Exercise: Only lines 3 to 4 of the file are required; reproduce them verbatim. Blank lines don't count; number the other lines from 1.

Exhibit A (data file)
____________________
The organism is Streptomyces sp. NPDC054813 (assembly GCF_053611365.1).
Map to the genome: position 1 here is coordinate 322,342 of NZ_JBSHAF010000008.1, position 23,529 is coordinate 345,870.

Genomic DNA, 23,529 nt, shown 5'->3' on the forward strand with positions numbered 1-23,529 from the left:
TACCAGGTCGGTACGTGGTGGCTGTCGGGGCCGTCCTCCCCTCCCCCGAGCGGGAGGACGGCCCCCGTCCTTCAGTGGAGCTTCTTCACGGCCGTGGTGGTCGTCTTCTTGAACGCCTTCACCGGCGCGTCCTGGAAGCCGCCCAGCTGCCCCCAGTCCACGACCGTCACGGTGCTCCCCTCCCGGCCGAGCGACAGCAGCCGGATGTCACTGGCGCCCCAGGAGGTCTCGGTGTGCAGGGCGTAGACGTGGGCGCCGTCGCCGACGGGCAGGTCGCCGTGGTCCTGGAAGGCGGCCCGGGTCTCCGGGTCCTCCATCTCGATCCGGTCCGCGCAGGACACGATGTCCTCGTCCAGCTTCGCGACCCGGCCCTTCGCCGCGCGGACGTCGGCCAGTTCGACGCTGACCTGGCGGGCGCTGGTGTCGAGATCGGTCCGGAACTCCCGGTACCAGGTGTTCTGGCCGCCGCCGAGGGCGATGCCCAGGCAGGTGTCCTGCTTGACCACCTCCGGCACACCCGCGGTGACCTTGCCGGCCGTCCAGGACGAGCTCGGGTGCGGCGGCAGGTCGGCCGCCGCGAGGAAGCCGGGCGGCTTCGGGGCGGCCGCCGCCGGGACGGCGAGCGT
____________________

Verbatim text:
Genomic DNA, 23,529 nt, shown 5'->3' on the forward strand with positions numbered 1-23,529 from the left:
TACCAGGTCGGTACGTGGTGGCTGTCGGGGCCGTCCTCCCCTCCCCCGAGCGGGAGGACGGCCCCCGTCCTTCAGTGGAGCTTCTTCACGGCCGTGGTGGTCGTCTTCTTGAACGCCTTCACCGGCGCGTCCTGGAAGCCGCCCAGCTGCCCCCAGTCCACGACCGTCACGGTGCTCCCCTCCCGGCCGAGCGACAGCAGCCGGATGTCACTGGCGCCCCAGGAGGTCTCGGTGTGCAGGGCGTAGACGTGGGCGCCGTCGCCGACGGGCAGGTCGCCGTGGTCCTGGAAGGCGGCCCGGGTCTCCGGGTCCTCCATCTCGATCCGGTCCGCGCAGGACACGATGTCCTCGTCCAGCTTCGCGACCCGGCCCTTCGCCGCGCGGACGTCGGCCAGTTCGACGCTGACCTGGCGGGCGCTGGTGTCGAGATCGGTCCGGAACTCCCGGTACCAGGTGTTCTGGCCGCCGCCGAGGGCGATGCCCAGGCAGGTGTCCTGCTTGACCACCTCCGGCACACCCGCGGTGACCTTGCCGGCCGTCCAGGACGAGCTCGGGTGCGGCGGCAGGTCGGCCGCCGCGAGGAAGCCGGGCGGCTTCGGGGCGGCCGCCGCCGGGACGGCGAGCGT